I have read a lot about Hydrostatic shock but have never experienced it.
Reading research on sites like Nathan Fosters Terminal Ballistics the consensus seems to be that Hydrostatic Shock starts to take effect from terminal velocities of 2600 fps and upwards.
My MV is 2970 fps so I have shot a lot of deer of all species with a terminal velocity of 2600 to 2850 fps using a Nosler 120 BT. Most are chest shot, but none of them drop on the spot, I always get the classic back legs kicked in the air and take off 20 to 60 yds before falling over.
Is it the speed or is it the fact that I'm using a fragmenting bullet?
I have shot plenty of foxes in the chest which have dropped on the spot, probably from Hydrostatic Shock, using a 70 grain bullet at 3600 fps. But how fast does a bullet really need to be going to get the instant drop on the different species of deer from a chest shot?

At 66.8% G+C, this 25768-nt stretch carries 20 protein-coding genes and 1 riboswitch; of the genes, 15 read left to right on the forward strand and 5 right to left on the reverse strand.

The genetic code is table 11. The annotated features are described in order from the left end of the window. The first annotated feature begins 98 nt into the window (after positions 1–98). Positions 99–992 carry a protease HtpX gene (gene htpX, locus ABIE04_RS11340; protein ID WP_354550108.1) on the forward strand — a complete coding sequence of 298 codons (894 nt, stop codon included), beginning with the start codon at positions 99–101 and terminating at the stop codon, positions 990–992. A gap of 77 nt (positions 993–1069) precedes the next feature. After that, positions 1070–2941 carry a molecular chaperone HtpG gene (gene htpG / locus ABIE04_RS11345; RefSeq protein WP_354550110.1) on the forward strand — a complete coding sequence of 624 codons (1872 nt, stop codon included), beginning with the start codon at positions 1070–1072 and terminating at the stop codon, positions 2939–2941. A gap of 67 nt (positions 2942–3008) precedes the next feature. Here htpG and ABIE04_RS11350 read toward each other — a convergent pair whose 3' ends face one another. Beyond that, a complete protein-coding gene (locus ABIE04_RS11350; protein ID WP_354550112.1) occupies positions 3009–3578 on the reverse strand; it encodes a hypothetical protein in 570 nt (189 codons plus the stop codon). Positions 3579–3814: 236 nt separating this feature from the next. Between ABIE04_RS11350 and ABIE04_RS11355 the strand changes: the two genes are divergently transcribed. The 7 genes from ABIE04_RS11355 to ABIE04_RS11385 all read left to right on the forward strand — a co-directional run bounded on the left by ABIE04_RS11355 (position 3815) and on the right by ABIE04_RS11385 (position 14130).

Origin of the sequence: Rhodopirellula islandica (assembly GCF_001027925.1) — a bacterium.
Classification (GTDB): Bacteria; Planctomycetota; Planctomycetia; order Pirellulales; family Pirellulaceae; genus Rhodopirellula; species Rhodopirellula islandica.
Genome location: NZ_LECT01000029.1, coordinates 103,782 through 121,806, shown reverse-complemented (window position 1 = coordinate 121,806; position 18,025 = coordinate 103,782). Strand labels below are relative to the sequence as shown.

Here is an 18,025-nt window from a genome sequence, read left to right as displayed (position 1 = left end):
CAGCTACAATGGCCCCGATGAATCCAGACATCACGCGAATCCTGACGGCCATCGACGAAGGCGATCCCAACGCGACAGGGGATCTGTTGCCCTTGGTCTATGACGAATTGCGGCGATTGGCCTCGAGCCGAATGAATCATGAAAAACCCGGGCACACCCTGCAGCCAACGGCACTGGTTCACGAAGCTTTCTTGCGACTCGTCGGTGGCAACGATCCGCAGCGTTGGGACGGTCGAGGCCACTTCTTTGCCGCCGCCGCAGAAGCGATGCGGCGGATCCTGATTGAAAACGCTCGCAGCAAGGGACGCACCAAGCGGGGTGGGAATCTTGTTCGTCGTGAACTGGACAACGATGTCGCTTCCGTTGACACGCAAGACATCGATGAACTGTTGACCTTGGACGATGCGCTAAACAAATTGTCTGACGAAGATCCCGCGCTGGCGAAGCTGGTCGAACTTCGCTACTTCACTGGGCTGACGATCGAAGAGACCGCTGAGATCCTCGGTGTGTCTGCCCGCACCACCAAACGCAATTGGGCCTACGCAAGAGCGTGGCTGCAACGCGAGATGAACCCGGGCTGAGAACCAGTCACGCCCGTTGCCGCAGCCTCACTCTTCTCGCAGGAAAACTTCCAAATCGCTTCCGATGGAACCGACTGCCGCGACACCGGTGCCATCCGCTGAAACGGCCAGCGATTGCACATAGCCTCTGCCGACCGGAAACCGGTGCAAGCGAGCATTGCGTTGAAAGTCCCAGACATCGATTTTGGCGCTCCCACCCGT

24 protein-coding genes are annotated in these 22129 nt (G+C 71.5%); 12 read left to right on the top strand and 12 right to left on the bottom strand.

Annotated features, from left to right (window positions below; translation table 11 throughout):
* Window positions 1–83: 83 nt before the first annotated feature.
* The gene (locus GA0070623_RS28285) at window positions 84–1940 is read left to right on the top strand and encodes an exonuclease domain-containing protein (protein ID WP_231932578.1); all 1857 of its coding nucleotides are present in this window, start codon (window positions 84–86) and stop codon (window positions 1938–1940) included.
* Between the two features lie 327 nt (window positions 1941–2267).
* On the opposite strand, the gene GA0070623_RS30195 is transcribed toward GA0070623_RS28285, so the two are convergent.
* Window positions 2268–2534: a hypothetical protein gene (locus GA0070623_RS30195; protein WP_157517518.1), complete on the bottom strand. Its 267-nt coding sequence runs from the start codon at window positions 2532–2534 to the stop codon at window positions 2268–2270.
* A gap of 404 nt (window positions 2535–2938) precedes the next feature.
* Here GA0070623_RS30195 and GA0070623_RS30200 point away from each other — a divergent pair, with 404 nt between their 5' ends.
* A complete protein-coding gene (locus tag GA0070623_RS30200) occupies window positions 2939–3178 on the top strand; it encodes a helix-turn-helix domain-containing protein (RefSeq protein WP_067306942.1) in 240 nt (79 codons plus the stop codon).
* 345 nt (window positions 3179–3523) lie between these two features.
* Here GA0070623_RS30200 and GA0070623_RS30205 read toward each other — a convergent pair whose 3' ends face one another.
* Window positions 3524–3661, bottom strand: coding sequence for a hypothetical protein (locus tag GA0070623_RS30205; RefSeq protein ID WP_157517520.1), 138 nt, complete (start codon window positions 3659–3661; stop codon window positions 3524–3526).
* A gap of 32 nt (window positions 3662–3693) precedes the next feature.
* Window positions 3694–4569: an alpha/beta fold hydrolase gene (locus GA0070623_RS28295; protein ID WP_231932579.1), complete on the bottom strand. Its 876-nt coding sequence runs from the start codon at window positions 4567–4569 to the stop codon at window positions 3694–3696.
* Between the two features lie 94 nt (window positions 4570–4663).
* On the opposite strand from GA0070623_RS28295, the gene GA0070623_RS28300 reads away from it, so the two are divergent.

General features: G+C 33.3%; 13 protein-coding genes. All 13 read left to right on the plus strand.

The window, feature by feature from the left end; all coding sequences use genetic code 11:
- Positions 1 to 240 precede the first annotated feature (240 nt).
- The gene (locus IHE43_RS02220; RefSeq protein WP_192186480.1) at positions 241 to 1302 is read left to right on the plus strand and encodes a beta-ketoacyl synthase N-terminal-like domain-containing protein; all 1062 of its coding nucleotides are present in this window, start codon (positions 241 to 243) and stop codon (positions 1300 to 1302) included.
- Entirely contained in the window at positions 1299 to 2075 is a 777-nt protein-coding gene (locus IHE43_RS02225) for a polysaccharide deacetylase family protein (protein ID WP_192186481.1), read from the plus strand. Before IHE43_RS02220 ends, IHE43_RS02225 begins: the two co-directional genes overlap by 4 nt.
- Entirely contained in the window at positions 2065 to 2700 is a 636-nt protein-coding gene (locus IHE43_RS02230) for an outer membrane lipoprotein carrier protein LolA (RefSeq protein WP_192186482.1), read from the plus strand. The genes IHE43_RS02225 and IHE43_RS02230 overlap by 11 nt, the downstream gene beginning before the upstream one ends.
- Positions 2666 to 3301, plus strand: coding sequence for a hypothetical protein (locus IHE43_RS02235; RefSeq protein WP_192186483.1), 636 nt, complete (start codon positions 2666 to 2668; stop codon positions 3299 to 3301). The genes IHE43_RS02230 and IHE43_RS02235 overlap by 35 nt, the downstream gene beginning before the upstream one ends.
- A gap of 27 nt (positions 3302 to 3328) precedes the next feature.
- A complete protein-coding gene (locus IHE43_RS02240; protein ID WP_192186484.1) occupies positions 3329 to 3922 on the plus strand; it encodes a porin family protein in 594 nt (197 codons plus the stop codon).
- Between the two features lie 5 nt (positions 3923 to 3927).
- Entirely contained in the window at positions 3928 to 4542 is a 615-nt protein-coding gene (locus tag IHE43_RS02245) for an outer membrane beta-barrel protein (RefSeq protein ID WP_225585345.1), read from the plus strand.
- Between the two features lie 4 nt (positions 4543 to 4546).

It would be very interesting to hear from SD members on the subject.
1. How often have you experienced it?
2. What species were you shooting?
3. What terminal velocity was the bullet running at?
4. What type of bullet were you using?
With all the experience on this site we might even get some valuable research out of it.